Cook County Sheriff Tom Dart on Thursday pleaded with the community and other government agencies for help slowing the spread of COVID-19 in the county’s jail.
Dart, who oversees the jail, said “COVID is and has been under control in the jail.”
“The harsh reality, though, is that with the community spread exploding, it will impact here,” Dart said.
The coronavirus picture outside of the jail is ugly and getting uglier. On Thursday, Chicago Mayor Lori Lightfoot issued a stay-at-home “advisory” because of the city’s surging coronavirus cases. Meanwhile, Illinois public health officials reported another 12,700 confirmed and probable cases of coronavirus and a statewide positivity rate of 12.6%.
In the spring, the jail was home to one of the largest COVID-19 outbreaks in the country. Detainees filed a class action lawsuit to force the sheriff to take extra measures to prevent the spread of the virus. Since the pandemic began, seven inmates and three staff members have died from the coronavirus.
Jails and prisons are especially fertile ground for the virus, with thousands of people in close proximity to one another.
Dart has maintained that he and his staff were on top of the problem “from the beginning” and the federal court intervention was unnecessary.
On Thursday, the jail’s population stood at 5,426 with 91 detainees COVID-19 positive, according to a sheriff spokesman who also said 63 jail staff are COVID-19 positive.
“The one thing we can adamantly tell you without any hesitation whatsoever is the majority of the people who are positive at any given moment inside the jail are people who came into the jail positive,” Dart said. “There isn’t this wild spread going on in the jail.”
That’s why Dart began Thursday’s press conference outside of the jail pleading with Cook County residents to “please, please, please help” limit the spread of the coronavirus by staying home, wearing masks and social distancing.
Dr. Connie Mennella, the chair of correctional health for the county, said the rise in the community is already affecting the jail.
“We are part of the community. We may have barbed wires, we may have brick walls. They are porous,” Mennella said. “What happens in the community greatly impacts the jail and more so because we are vulnerable, given the jail setting.”
The problem is exacerbated by the jail’s rising population.
At the start of the pandemic, county officials took great pains to reduce the number of people locked up in the jail. But now, the population is essentially back to where the numbers were before the pandemic.
Mennella said it is important to bring down the population to allow detainees to have the same social distancing that’s being recommended outside of the jailhouse walls.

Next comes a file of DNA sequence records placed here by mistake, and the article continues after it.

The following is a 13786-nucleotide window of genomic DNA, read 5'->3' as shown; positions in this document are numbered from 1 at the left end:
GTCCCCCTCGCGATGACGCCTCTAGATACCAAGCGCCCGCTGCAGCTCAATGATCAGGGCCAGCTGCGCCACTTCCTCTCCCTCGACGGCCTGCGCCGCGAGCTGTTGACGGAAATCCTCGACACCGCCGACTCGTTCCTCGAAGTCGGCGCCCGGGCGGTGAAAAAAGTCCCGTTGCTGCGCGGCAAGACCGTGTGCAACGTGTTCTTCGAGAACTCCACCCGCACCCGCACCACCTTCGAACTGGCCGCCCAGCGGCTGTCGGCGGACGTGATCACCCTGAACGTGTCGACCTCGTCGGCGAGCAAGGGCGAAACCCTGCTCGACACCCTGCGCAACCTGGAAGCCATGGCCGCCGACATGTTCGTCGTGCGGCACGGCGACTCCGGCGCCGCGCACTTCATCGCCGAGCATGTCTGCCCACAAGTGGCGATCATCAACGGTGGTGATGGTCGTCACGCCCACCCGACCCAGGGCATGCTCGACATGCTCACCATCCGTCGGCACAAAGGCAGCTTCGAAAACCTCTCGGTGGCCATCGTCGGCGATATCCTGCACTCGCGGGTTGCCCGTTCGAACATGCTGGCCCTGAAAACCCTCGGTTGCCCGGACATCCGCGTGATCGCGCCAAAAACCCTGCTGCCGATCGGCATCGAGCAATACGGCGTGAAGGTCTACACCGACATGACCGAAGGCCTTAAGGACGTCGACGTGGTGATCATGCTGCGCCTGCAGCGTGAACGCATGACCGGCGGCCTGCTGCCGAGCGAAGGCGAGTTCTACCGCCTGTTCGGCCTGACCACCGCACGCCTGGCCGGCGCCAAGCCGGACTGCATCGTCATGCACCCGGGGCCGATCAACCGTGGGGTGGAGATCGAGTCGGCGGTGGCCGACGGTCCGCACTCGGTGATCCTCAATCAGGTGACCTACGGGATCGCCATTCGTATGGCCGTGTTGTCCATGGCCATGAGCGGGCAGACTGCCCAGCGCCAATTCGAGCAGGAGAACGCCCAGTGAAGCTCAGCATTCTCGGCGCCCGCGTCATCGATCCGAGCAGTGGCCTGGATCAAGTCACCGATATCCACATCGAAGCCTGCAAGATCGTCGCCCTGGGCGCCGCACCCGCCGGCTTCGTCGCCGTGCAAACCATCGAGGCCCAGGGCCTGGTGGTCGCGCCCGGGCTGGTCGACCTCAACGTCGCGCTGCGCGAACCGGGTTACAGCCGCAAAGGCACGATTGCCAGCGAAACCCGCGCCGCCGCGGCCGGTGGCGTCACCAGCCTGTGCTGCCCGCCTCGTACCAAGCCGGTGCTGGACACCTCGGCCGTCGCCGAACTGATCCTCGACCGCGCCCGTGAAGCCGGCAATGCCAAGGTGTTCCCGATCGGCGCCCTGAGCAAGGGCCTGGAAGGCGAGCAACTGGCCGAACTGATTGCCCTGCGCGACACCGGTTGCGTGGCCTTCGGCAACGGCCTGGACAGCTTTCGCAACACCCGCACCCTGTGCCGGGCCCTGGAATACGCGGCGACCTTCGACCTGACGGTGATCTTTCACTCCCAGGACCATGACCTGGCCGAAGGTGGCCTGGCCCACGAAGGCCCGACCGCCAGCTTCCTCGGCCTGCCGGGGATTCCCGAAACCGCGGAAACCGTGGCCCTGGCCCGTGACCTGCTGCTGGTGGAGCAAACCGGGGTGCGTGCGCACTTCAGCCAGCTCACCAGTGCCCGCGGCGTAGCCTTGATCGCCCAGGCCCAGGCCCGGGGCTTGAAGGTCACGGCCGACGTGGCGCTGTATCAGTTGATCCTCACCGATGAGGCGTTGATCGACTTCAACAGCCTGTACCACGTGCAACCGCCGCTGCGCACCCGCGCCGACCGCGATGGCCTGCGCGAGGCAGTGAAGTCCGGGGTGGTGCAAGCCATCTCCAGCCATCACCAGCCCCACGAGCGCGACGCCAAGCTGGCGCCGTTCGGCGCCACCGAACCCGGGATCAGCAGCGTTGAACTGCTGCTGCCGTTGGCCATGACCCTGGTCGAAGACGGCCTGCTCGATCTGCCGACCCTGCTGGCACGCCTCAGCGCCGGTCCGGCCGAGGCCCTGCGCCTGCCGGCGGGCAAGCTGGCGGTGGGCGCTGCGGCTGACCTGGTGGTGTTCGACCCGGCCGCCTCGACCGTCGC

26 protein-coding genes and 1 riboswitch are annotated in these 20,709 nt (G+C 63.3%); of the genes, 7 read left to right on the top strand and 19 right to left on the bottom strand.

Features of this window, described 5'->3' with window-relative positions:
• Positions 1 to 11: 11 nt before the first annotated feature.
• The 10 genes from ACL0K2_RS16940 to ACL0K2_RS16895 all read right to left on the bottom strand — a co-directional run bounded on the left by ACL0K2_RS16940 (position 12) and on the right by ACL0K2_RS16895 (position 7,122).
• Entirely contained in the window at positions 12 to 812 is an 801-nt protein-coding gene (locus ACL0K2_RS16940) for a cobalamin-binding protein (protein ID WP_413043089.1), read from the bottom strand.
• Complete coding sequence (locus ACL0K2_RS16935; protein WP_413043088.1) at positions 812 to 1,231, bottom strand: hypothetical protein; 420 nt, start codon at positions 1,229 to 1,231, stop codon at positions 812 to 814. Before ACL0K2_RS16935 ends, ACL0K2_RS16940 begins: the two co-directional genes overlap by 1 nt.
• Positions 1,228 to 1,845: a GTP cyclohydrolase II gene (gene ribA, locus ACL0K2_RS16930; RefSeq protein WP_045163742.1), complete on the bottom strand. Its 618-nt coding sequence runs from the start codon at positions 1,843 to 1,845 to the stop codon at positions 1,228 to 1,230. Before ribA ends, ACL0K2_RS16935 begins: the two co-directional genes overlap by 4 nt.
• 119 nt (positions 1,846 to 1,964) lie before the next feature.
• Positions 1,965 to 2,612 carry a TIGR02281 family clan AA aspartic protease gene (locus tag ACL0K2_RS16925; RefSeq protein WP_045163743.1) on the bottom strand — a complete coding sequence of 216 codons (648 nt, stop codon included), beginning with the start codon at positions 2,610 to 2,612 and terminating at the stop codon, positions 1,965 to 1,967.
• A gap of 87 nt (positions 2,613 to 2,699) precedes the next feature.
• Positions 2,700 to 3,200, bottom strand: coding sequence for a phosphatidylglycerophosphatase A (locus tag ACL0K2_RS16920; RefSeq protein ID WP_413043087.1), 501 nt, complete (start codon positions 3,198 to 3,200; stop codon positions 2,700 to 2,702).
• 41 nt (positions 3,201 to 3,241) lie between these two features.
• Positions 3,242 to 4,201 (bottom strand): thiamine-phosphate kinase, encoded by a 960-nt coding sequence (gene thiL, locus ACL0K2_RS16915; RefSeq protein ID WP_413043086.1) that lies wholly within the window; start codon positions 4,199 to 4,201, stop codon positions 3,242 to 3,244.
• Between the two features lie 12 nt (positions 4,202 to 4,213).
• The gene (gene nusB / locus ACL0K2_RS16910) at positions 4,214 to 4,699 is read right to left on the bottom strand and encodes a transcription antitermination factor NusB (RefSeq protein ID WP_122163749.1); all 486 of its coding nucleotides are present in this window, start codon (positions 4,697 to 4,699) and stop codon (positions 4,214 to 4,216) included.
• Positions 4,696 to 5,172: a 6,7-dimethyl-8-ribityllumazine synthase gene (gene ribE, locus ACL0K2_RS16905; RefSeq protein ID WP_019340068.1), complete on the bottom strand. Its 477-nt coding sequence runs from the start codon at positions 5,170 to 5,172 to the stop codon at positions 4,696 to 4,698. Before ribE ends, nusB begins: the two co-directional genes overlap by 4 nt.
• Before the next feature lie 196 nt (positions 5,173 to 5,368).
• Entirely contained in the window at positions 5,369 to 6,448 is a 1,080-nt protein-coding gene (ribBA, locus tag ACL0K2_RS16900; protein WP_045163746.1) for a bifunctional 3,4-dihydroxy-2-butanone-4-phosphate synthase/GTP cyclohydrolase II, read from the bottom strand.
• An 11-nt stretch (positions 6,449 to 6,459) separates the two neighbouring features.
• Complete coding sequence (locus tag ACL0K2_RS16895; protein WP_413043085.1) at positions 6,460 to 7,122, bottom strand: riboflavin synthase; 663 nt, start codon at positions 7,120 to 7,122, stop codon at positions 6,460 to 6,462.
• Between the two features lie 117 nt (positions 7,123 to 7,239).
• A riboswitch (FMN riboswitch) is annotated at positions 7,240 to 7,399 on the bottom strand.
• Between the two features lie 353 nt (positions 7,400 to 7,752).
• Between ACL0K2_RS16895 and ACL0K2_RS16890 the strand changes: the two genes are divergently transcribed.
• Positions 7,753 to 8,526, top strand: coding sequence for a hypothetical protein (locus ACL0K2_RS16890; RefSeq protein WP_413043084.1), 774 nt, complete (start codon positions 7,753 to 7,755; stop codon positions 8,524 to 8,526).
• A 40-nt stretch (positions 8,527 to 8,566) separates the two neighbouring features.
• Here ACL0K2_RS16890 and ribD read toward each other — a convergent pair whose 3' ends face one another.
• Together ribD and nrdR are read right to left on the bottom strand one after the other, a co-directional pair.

Alexa Van Brunt, director of Northwestern’s MacArthur Justice Center and an attorney for jail detainees in their lawsuit over coronavirus protections, said the jail was struggling to do social distancing this spring, when there were 1,500 fewer detainees.
“It is very, very difficult, if not impossible, to social distance in the jail, and it is especially impossible to do when the numbers are as high as they are,” Van Brunt said.
In May, experts warned that the jail population would shoot back up because of the combination of summer crime prompting more arrests, and the limitations imposed on the court system because of COVID-19 meaning fewer people released.
Dart said the court system is operating at “about a third of its normal capacity.” Normally, he said about 350 people have their cases resolved each week and are released from the jail, but right now it’s only about 100 people leaving the jail per week.
“The court system has been very slow,” Dart said. “We need to see more activity from the courts.”
Cook County Chief Judge Timothy Evans did not immediately respond to requests for comment.
Van Brunt said it makes sense that the court system needs to reduce its capacity because of the coronavirus. She said the solution is for judges to let more people wait for trial outside of the jail and stop locking up so many pre-trial detainees.
Van Brunt said judges were taking the pandemic into account when setting bail earlier this year and making an effort to keep people out of jail. She said that isn’t happening anymore.
“They’ve really gone back to their old ways in more recent months and are locking people up on cash bonds they can’t afford,” Van Brunt said.
Dart also blamed the Illinois Department of Corrections for the increase in population at the jail. In March, Gov. JB Pritzker signed an executive order shutting down the prisons to new admissions. It was an attempt to slow COVID-19 in prisons but left local jails with nowhere to send people who had been sentenced.
A prison spokeswoman did not respond to a request for comment.